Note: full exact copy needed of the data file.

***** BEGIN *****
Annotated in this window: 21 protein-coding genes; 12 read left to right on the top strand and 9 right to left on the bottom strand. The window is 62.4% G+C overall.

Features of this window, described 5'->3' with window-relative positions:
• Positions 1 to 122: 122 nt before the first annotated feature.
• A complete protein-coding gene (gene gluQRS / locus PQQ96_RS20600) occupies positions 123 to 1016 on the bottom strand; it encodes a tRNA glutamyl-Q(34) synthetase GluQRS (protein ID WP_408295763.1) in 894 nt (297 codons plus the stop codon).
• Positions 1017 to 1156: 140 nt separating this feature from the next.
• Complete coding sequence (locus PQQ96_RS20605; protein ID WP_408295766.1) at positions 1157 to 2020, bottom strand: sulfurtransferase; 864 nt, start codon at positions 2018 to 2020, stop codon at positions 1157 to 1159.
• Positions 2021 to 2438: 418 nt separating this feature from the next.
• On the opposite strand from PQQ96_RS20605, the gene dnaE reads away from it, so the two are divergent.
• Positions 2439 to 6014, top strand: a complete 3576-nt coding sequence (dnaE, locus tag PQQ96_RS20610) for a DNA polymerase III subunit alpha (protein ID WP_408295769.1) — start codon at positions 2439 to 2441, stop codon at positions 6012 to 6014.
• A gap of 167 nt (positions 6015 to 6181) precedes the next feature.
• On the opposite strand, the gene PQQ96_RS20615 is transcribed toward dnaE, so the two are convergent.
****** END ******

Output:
Annotated in this window: 21 protein-coding genes; 12 read left to right on the top strand and 9 right to left on the bottom strand. The window is 62.4% G+C overall.

Features of this window, described 5'->3' with window-relative positions:
• Positions 1 to 122: 122 nt before the first annotated feature.
• A complete protein-coding gene (gene gluQRS / locus PQQ96_RS20600) occupies positions 123 to 1016 on the bottom strand; it encodes a tRNA glutamyl-Q(34) synthetase GluQRS (protein ID WP_408295763.1) in 894 nt (297 codons plus the stop codon).
• Positions 1017 to 1156: 140 nt separating this feature from the next.
• Complete coding sequence (locus PQQ96_RS20605; protein ID WP_408295766.1) at positions 1157 to 2020, bottom strand: sulfurtransferase; 864 nt, start codon at positions 2018 to 2020, stop codon at positions 1157 to 1159.
• Positions 2021 to 2438: 418 nt separating this feature from the next.
• On the opposite strand from PQQ96_RS20605, the gene dnaE reads away from it, so the two are divergent.
• Positions 2439 to 6014, top strand: a complete 3576-nt coding sequence (dnaE, locus tag PQQ96_RS20610) for a DNA polymerase III subunit alpha (protein ID WP_408295769.1) — start codon at positions 2439 to 2441, stop codon at positions 6012 to 6014.
• A gap of 167 nt (positions 6015 to 6181) precedes the next feature.
• On the opposite strand, the gene PQQ96_RS20615 is transcribed toward dnaE, so the two are convergent.